The rest of the trip was absolutely pleasant driving through truly exceptional scenery on 97 percent dry roads at a legal 120 kph. Montana is hands down the most gorgeous and relaxing state I have seen yet.
We got to Great Falls at about 8:30 pm, but when we got to our hotel — the Staybridge — we were told they had overbooked the hotel and moved our reservation to the Holiday Inn, that they would be paying for the room, and they provided us with a one-night complementary certificate to use on a future stay with Staybridge. Okay. I’ll take it. I was looking forward to staying at the Staybridge because of the really good reviews on Tripadvisor, but their level of compensation to us under the circumstances still left me with a good feeling for them. I would have been happy with them ensuring we had a good, clean room to stay in somewhere as long as they paid any difference in price and/or got us a decent discount; instead we got a good, clean room in a decent hotel at no cost to us. Awesome! And we finally arrived early enough to take a dip in the pool. All in all I’d say this was a good day.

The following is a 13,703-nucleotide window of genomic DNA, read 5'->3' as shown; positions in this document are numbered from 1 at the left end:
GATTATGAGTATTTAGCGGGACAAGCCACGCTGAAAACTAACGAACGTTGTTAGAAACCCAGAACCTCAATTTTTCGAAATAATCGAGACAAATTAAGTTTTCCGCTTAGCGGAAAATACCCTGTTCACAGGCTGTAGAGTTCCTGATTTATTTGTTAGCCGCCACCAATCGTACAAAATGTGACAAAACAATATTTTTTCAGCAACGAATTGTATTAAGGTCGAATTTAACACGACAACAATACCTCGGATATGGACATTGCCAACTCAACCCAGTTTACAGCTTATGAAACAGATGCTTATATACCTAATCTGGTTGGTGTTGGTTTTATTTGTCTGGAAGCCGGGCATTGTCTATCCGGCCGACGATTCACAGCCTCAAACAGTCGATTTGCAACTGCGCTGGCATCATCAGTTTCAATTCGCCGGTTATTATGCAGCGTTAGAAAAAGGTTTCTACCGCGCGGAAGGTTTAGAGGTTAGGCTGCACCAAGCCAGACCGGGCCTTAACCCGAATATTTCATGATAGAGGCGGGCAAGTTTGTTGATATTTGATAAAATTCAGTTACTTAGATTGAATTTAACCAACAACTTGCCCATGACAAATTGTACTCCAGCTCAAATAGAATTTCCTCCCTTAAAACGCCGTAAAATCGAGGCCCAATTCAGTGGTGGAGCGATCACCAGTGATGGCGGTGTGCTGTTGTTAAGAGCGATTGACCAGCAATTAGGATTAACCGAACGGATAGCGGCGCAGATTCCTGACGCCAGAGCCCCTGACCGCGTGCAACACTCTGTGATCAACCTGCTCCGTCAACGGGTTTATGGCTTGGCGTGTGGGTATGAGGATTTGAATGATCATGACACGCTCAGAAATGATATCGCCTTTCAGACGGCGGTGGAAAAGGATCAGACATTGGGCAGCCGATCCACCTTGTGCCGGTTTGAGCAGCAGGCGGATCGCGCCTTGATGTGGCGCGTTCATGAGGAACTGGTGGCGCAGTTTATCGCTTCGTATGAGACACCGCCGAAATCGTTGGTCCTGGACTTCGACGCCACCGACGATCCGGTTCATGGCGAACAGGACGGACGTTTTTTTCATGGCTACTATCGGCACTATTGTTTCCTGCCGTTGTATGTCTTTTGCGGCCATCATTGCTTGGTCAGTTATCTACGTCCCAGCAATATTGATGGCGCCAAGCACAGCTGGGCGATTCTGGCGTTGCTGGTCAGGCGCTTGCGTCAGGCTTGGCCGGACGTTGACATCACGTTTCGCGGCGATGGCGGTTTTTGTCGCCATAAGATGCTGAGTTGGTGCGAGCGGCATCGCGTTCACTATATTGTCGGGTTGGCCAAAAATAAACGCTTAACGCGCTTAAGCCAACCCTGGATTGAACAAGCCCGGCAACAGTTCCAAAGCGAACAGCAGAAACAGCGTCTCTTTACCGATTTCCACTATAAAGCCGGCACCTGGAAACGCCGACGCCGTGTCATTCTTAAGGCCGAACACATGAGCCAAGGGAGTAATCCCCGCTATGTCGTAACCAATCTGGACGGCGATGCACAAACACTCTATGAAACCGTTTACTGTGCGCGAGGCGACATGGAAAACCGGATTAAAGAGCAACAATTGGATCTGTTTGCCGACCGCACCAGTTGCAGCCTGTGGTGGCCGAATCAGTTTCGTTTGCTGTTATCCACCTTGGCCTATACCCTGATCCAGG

Wildlife sightings: a hawk, finally!
Woke up cranky today. My own fault though; I drank a bottle of Coca-Cola about an hour before going to bed and then couldn’t get to sleep for nearly another two hours. Sorry, Mom. Breakfast helped marginally, and by mid-day I was feeling better.
We drove on Highway 15 northbound, going through customs at Coutts, Alberta. That went relatively quickly: where are you from, how long have you been in the US, what’s the value of any purchases your transporting, $15? One-five? Do you have any tobacco or alcohol, okay, have a nice day.
Plugged along to Lethbridge, enjoying the distant view of the snow capped mountains, and decided to get a Booster Juice for lunch. Of course, that took longer than it should have again. You know, that consistent thing we’ve been doing messing with the Australian-voiced GPS’s plans for us.
Kept on plugging, passed my brother in High Prairie, picked up an early birthday ice cream cake for my nephew, and met my sister-in-law in Okotoks, where we stayed the night. My brother made an excellent meal of BBQ chicken and corn-on-the-cob, then we went for a drive around Okotoks. We picked up two geocaches and got a brief tour of their workplaces before heading home for the cake and a short dip in the hot tub. My nephew entertained us with his first experience inhaling helium from his birthday balloons. He couldn’t stop laughing long enough to say his chosen line before the helium would wear off. This was followed with a discussion about the dangers of repeated helium abuse…
Wildlife sightings: another hawk and various (and occasionally stinky) road kill…we haven’t established yet whether road kill can be counted as wildlife, have we?